Aston Martin Racing: 50 Years On, a Championship Awaits

Aston Martin Racing could win the 2009 Le Mans Series Championship at the Autosport 1000km of Silverstone on 11 – 13 September.

The British team, fresh from its 1-2-3 at the Nürburgring last weekend (23 August), is in with a very real chance of winning this year’s LMS Championship – the first for the company in the top class of endurance motor racing with a two-seater prototype since 1959.

To publicise what is looking like an exciting event, the organisers arranged for Darren Turner and Tomas Enge of Aston Martin Racing (AMR), and Jonny Cocker of Drayson Racing, to be on hand for Q & As, as well as chauffeuring journalists around Silverstone. For the latter, Aston Martin had provided a DBS, a V8 Vantage and a DB9. Tim Samways brought along DBR1/2: the actual 1959 Le Mans 24 Hours-winning car, fresh from a pre-Goodwood Revival rebuild.

And Tony Dron (a regular driver of the classic racing Aston over the years, and a thoroughly good bloke) happened to be there, too; so it would have been a shame not to have given it a bit of a twirl... more of which anon.

Back to the main event. Over 80,000 Brits make the annual trip to the famous circuit of La Sarthe, but a similar-looking grid will be coming to the UK for the season’s finale. As many will know, the diesel-powered Audis and Peugeots run at an advantage at Le Mans but these works teams rarely compete in the other races. This year, the pale blue, Gulf-sponsored Aston Martin LMP1 machines have set the pace and won two out of the four rounds held so far, picking up important points-scoring places along the way.

A win at Silverstone should seal both the drivers’ (Enge/Charouz/Mucke) and teams’ championships for AMR, although – depending on the exact result – a fourth place may well be just enough. Complicated stuff that I will leave the teams, and specialist press, to worry about. Suffice to say that these races are always fascinating, have varied grids (that include road-based GTs from Porsche, Corvette, Ferrari and Aston Martin) and actually include some overtaking. My, my.

Oh, and Nigel Mansell will be driving with his sons in Team LNT’s Ginetta-Zytek LMP1 prototype. So you can expect a partial eclipse of the sun, a tornado at Becketts or a swarm of French hornets to have a significant effect on the family’s fortunes.

Press presentation over, it was time to have a few laps with the boys that really know their stuff in the latest models from the Gaydon factory. First up was Jonny Cocker in the V8 Vantage. His regular mount is Lord Drayson’s biofuel-powered GT2 Aston V8, and he’ll be driving this at Silverstone. Sitting alongside the young Yorkshireman, it’s circuit driving of the classic school: smooth, using all the circuit and keeping the power down while click-clacking through the V8’s Sportshift change.

We managed to keep Tomas Enge in the silver DBS in sight despite its power advantage, but the amiable Czech was doing a little showboating, throwing the big car into slides and ‘backing it in’ to corners. He is a rally driver, too, you know.

When I was with Enge, I put up with a couple of laps of that and then asked if he could do it the ‘racing’ way. Immediately the car’s progress felt less dramatic but I’m sure the times dropped. He was still very hard on the brakes, though. Different drivers, different styles, I suppose.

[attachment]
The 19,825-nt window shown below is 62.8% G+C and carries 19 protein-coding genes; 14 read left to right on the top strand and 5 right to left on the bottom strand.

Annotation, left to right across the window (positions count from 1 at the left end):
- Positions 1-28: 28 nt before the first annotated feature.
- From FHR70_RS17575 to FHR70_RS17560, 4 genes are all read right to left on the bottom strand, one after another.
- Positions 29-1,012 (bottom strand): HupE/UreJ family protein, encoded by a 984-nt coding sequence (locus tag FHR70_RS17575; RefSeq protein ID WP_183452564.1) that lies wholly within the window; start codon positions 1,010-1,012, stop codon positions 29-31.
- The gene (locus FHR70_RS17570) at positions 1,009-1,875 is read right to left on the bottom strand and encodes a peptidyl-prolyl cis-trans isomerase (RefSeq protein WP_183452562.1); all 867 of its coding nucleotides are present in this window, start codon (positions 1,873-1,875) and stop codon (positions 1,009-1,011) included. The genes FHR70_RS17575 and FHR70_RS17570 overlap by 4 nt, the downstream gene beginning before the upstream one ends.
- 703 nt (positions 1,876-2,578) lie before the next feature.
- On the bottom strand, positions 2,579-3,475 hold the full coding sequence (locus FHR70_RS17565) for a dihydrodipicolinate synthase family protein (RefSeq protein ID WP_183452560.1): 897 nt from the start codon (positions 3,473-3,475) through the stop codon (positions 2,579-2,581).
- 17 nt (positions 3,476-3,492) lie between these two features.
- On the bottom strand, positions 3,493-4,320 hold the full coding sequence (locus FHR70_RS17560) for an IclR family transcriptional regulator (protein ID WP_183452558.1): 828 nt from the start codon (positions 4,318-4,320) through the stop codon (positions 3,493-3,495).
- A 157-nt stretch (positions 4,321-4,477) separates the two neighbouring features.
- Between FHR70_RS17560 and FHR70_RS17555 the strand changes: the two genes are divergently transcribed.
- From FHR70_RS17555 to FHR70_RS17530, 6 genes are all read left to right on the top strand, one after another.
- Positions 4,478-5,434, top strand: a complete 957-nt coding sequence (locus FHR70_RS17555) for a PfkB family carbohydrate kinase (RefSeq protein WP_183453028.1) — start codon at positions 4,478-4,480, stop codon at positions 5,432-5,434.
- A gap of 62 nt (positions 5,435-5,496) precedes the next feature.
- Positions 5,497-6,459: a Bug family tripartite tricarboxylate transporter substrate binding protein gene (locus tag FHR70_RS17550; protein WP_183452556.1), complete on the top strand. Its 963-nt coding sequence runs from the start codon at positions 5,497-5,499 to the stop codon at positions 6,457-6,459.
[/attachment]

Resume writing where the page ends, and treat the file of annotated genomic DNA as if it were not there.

By now, Samways had DBR1 ready and it was to be my great pleasure – and honour – to sit alongside Tony for three laps of the National circuit. No seatbelts for the passenger and I’d forgotten my full-face, so it was back to the 1950s with just sunglasses and a smile on my face.

Any feeling of vulnerability soon evaporated with the euphoria of sitting alongside one of the country’s most accomplished drivers in the Aston Martin. Forget all the Bond silliness: the Le Mans winner is the one. Tony’s very smooth style, coupled with the car’s handling – sublime in the late-50s – and Samways’ superb preparation means that the car feels perfectly planted on the track. Acceleration, from the 3-litre straight-six, is strong and the brakes powerful. Stories of the David Brown gearbox’s foibles are legion, but in this car the driver smoothly went from one ratio to another with little trouble.

One felt that you could really race the DBR1 over a long period without stepping outside its comfort zone. Which is exactly its purpose: to win endurance events, even when mostly at a disadvantage to Ferrari and Maserati on sheer power.

We cruised back to the pits and I hopped out, to grab a slightly distracted Darren Turner for the last ride of the day. Turner, it turned out, was in line to share the DBR1 experience with Dron next. Ever the gentleman, he obligingly turned in a couple of blistering laps in a Touchtronic DB9, before returning to the pitlane for his share of the fun as a passenger in the 1950s racer.

It was interesting to get a de-brief after his ride. Remember, this man has driven countless racing cars, been an official McLaren test driver, won his class at le Mans, etc, etc. Full of: “I thought he’s going to brake soon... no, NOW!” and “The engine pulls well... and the sound!”, he liked it. A lot - and is looking forward to his drive in a Mini at this year’s Goodwood Revival.

That will be the week after the Autosport 1000km of Silverstone so, Darren, concentrate on the job in hand and win that one first, please.

For further details on booking tickets, see or call +44 (0)8704 588 260.

With grateful thanks to Tony Dron, and Tim Samways of Tim Samways Sporting Cars.

Text: Steve Wakefield
Photos: LAT / Le Mans Series

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